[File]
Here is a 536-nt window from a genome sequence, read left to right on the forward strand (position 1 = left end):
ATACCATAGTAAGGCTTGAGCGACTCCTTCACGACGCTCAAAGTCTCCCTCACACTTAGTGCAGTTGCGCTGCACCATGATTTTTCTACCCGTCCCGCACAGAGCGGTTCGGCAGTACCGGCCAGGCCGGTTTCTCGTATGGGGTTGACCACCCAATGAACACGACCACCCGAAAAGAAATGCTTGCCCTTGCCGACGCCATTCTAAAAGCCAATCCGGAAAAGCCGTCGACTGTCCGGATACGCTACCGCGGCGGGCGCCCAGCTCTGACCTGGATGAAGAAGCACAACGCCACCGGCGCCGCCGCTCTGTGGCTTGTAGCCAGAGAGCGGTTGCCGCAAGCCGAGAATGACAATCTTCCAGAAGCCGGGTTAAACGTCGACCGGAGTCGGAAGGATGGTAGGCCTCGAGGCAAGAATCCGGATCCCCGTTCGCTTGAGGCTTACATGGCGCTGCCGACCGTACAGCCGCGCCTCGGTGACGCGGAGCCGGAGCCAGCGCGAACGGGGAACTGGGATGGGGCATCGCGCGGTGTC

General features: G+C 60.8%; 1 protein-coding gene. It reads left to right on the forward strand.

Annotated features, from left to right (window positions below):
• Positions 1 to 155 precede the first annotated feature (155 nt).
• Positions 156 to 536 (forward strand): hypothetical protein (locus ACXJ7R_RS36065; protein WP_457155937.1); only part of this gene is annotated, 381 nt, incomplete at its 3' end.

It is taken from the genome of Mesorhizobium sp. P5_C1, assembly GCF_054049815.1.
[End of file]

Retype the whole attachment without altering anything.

Here is a 536-nt window from a genome sequence, read left to right on the forward strand (position 1 = left end):
ATACCATAGTAAGGCTTGAGCGACTCCTTCACGACGCTCAAAGTCTCCCTCACACTTAGTGCAGTTGCGCTGCACCATGATTTTTCTACCCGTCCCGCACAGAGCGGTTCGGCAGTACCGGCCAGGCCGGTTTCTCGTATGGGGTTGACCACCCAATGAACACGACCACCCGAAAAGAAATGCTTGCCCTTGCCGACGCCATTCTAAAAGCCAATCCGGAAAAGCCGTCGACTGTCCGGATACGCTACCGCGGCGGGCGCCCAGCTCTGACCTGGATGAAGAAGCACAACGCCACCGGCGCCGCCGCTCTGTGGCTTGTAGCCAGAGAGCGGTTGCCGCAAGCCGAGAATGACAATCTTCCAGAAGCCGGGTTAAACGTCGACCGGAGTCGGAAGGATGGTAGGCCTCGAGGCAAGAATCCGGATCCCCGTTCGCTTGAGGCTTACATGGCGCTGCCGACCGTACAGCCGCGCCTCGGTGACGCGGAGCCGGAGCCAGCGCGAACGGGGAACTGGGATGGGGCATCGCGCGGTGTC

General features: G+C 60.8%; 1 protein-coding gene. It reads left to right on the forward strand.

Annotated features, from left to right (window positions below):
• Positions 1 to 155 precede the first annotated feature (155 nt).
• Positions 156 to 536 (forward strand): hypothetical protein (locus ACXJ7R_RS36065; protein WP_457155937.1); only part of this gene is annotated, 381 nt, incomplete at its 3' end.

It is taken from the genome of Mesorhizobium sp. P5_C1, assembly GCF_054049815.1.